Why is it important that others align with their higher self, to find this understanding?
The goal of all life is, ultimately, to create happiness by meeting all the needs for survival, followed by the needs that lead to self actualization. Maslow identifies this with his hierarchy of needs, which ascends in 5 levels (physiological, safety, love, esteem, and finally, self-actualization.)
Perhaps, for one thing, there is nothing more boring at parties than someone who hates their fucking job. Because you always want to know from them, why don’t you really just do a career, and not focus on a job instead?
Maybe the world would become a more enlightened (and happier) space, if we all do what it takes to create this for ourselves, with a higher goal in mind.
What would a mass form of idealism produce?
Would it form a shallow, utopian view? If we don’t assume responsibility for ourselves, whenever we talk about Utopia, then the prospect doesn’t seem so realistic. We imagine a perfect world, but we also still assume that someone else, maybe a creator, is still responsible for our decisions. It is easy to see why we give up on a vision, especiallly when it becomes easier to assign “utopia” with a label… such as “equals, unrealistic.”
Synergistic relationships, however, between spouses, partners, clients and vendors …all begin with a principal alignment, which must require few compromises, few second-guesses. There is no world so heinous as one which senselessly endorses “harmful” goods and services — products that its inhabitants don’t really want. If we don’t make the time to research the alternatives we choose, to our own satisfaction, then we contribute to a glut of useless options, without addressing our civil right for better options — a right which requires self-authority; to make a deliberate choice early in the puzzle — and which precedes a glut based upon quantitative measures.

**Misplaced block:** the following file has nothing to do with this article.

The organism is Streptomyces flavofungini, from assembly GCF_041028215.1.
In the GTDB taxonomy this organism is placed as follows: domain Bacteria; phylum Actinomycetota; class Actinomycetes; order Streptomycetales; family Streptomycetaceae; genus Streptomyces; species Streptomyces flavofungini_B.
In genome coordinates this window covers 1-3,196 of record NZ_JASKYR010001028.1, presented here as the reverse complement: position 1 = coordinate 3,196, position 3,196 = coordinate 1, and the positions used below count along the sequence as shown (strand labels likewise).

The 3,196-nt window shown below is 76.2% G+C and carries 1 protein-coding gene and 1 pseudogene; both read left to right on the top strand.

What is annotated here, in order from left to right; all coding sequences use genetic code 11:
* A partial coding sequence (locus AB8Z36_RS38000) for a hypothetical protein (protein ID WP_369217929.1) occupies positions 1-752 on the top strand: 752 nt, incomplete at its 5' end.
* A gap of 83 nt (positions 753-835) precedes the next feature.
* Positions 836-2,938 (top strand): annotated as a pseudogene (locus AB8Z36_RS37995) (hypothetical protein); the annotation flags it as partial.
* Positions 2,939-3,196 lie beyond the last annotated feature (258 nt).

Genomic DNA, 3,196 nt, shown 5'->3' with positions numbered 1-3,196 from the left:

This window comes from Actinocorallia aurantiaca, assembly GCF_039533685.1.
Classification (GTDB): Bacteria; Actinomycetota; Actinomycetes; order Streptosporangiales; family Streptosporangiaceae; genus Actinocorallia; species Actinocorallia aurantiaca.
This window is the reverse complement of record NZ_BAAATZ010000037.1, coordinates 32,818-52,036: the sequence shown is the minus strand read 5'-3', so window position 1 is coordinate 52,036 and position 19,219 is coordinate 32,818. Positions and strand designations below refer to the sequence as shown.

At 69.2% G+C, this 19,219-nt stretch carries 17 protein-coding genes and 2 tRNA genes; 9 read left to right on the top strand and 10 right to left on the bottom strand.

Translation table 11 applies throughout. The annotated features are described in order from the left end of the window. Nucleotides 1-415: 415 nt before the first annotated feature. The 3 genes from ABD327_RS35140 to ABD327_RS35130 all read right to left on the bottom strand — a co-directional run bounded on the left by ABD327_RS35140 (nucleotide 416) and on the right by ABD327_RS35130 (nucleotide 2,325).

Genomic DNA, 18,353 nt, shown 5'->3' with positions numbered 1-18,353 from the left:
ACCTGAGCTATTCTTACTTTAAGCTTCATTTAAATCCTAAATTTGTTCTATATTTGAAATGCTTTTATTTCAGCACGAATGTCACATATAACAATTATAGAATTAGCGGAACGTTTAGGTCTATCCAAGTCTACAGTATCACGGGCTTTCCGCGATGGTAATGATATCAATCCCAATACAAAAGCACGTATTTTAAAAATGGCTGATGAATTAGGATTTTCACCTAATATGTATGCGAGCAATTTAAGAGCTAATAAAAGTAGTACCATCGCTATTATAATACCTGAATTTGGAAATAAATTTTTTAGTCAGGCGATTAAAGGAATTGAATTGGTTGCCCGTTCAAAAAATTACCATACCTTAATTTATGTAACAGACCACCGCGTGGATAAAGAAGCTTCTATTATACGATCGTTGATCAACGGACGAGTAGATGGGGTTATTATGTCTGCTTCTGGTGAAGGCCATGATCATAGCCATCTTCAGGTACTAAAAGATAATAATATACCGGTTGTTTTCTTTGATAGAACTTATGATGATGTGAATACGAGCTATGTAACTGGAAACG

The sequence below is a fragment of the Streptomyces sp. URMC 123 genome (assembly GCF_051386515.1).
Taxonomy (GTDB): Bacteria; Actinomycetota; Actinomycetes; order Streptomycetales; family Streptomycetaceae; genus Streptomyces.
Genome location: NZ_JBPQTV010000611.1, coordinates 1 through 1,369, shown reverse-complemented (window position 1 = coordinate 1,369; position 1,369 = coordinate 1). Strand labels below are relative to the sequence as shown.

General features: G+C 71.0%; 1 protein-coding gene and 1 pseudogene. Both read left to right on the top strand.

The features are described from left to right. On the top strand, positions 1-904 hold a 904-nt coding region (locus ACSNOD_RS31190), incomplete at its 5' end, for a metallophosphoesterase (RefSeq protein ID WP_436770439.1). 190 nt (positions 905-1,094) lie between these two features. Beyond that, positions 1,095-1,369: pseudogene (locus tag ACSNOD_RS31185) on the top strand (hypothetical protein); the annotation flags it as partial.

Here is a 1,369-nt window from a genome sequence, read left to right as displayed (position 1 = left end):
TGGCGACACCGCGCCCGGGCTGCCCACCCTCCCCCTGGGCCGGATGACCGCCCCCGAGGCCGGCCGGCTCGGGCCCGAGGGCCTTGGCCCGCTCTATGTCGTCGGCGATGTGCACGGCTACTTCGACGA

When we work against our better instincts, we unwittingly give creating energy to the parties whose products we do not deliberately endorse; this is especially true, when we undertake business relationships that we feel are separate from our awareness of higher self.
Perhaps it is every person’s responsibility: first, to get to know oneself, to understand and to value this importance. Equally, we must learn to be consistent within ourselves, in a manner which produces a satisfactory result, one which appears to be connected to the steps taken to arrive there.
How often does someone you know give up, frustrated, saying “I want C, but I do A and B, but I never get C as a result!” And how often do we also know that A or B may not have been the only right steps in the first place, but an abbreviation of merely some of those steps?